bal harbour blog

Brioni's Sartorial Universe

Brioni's creative director Brendan Mullane.

Brendan Mullane, Brioni’s creative director, along with its CEO of North America, Todd Barrato, were in town to celebrate the opening of the latest Brioni store in the US. To mark the occasion, Brioni collaborated with Miami artist Alex Mijares and Details magazine to create limited edition pieces available at Bal Harbour Shops—which have already sold out—as well as a mural in Wynwood. Here, we caught up with Mullane to discuss Brioni’s sartorial universe and connecting an historical brand with a contemporary audience.

You’ve designed menswear for several different houses, including Givenchy and Hermes. What’s the greatest difference in working with an Italian brand?
They’re very passionate. All of our discussions are quite heated and energized. The development of ideas is also quite natural and organic. Here, nobody says no. It’s all about “let’s try”. It’s a masculine sense of “let’s try it,” like there’s a certain level of confidence and 99 percent of the time we arrive at what we tried to do.

It’s also interesting that a company with such a rich heritage and historical place is so willing to change. With Brioni, there’s kind of pride that drives the passion for innovation, but also maintains its place historically. There are very few brands that exist now with this kind of history.

What is the production and manufacturing like at Brioni?
We own nearly all of our own factories and manufacturing, it’s about 95 percent owned by Brioni—which is unheard of. It’s hard to describe, but the factory is like one big tailoring shop. They have a system of production of handmade clothing that is amazing. It’s floor upon floor of artisanos, one for knitting, one for leather, etc.

What are some of the changes you’re seeing in menswear overall?
Men are becoming more adventurous for sure. The “look good, feel good” factor has finally arrived to the masculine world. Now we’ve also seen a lot of the other menswear brands entering Brioni territory—the made to measure, the sartorial suiting. Now we have to ask ourselves “What’s next?” because that’s what Brioni was built on. That’s our natural DNA. But we can’t just sit back and enjoy the ride. We have to step up the game.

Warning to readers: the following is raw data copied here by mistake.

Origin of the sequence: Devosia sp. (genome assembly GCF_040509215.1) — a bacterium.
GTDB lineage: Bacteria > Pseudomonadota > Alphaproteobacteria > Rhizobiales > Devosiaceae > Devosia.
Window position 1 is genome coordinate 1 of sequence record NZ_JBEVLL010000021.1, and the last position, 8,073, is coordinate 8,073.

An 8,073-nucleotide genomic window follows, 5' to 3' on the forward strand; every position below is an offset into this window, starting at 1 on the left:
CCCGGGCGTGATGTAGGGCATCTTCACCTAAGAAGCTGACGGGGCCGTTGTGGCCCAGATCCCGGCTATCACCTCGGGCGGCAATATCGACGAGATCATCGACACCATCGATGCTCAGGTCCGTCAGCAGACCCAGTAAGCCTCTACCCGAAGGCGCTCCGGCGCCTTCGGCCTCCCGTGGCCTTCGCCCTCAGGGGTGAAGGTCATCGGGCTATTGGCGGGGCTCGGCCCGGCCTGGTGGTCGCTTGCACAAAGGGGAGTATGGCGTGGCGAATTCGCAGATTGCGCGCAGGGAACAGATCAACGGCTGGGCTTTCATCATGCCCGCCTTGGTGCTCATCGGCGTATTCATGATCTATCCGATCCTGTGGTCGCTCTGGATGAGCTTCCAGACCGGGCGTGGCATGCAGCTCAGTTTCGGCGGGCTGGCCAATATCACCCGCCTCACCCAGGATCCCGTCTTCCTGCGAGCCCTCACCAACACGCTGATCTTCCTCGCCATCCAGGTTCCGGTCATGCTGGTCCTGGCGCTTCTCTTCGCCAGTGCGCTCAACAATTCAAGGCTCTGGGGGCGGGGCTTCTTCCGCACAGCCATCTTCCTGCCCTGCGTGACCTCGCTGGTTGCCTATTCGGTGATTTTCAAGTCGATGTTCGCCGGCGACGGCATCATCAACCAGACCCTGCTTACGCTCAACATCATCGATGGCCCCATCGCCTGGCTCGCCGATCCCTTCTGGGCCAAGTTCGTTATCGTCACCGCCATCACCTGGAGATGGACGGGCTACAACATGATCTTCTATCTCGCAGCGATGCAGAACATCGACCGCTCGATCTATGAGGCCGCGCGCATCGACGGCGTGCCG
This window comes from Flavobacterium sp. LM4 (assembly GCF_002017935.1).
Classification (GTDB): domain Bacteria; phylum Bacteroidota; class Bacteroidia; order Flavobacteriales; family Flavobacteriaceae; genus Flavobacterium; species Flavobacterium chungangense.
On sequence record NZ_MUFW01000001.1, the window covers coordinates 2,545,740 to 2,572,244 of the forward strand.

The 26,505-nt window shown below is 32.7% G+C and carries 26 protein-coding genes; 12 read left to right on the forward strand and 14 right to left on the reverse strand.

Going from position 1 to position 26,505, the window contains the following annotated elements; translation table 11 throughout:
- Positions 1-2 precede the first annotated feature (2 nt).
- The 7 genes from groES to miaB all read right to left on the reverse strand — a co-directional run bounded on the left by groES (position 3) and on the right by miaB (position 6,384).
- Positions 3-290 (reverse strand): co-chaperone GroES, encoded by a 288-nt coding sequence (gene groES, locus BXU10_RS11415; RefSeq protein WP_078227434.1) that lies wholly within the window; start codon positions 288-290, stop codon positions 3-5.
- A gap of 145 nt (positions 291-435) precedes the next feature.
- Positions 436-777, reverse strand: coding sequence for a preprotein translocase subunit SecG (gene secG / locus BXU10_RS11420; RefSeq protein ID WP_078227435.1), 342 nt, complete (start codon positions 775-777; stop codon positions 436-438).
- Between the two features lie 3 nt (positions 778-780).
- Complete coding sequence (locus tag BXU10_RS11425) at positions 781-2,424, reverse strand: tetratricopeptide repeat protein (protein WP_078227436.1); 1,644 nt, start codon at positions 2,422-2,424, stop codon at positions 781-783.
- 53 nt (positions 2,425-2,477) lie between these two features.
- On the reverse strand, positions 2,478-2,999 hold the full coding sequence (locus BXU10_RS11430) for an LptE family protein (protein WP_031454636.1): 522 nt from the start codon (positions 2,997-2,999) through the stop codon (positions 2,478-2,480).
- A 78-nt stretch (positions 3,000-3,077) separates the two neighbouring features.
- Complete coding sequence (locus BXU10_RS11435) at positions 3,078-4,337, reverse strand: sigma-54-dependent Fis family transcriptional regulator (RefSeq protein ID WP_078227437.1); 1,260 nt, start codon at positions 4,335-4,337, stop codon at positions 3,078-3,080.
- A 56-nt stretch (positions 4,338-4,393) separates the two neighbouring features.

And in what ways are you doing that?
We’re developing Brioni into a global brand, beyond suiting. We’ve started to develop the accessories, first with the handmade shoes, the bags. We’re opening the floodgates of what is the Brioni world. Right now it’s about recognizing what we know how to do and turning that know-how into other projects. We’re venturing into the lifestyle side of it, but keeping everything infused with the Brioni DNA.

You’re the brand's first creative director. What changes come along with that?
Really Brioni had their sartorial world and it was established and that was the focus. There were different people working on products and they had consultants come in and art directors advising. Now, Brioni wants to go back to the way the brand existed in the 1950s. It was an established brand that was the epitome of Roman masculinity. It pushed boundaries, but then became a bit quiet over the years. We want to return to that heyday. Also, I think taking me on as creative director gives the brand a face, making it more identifiable for the audience. I really love what we're doing. There’s a clear vision and we can move forward very fast.

Who are the iconic men of Brioni?
All the Italian cinema stars of the 50s. We have a great archive inside that’s protected by the Italian government that I really enjoy visiting. Everyone wore Brioni and now, I'm trying to reposition that into a contemporary market. Trying to find the next iconic Brioni man, I hope it’s an artist, a curator, photographer, high powered banker. It’s a lot of different types of people, but they have a cultured understanding that unites them.

Brioni isn't an in your face brand. It’s almost like being in a secret members club. If you know our garments, you come to appreciate that the inside is as beautiful as the outside. We believe if you spoil the wearer, we know they will feel great. In a time and place where everything is accessible, you have to work hard to please them.

Is that secret member's club growing?
In a climate like this one, people want to feel more special. And we deliver that through craftsmanship. When there’s a crisis, people turn to those things that make them feel safe, and historically luxury brands make you feel safe. You know what you’re getting.

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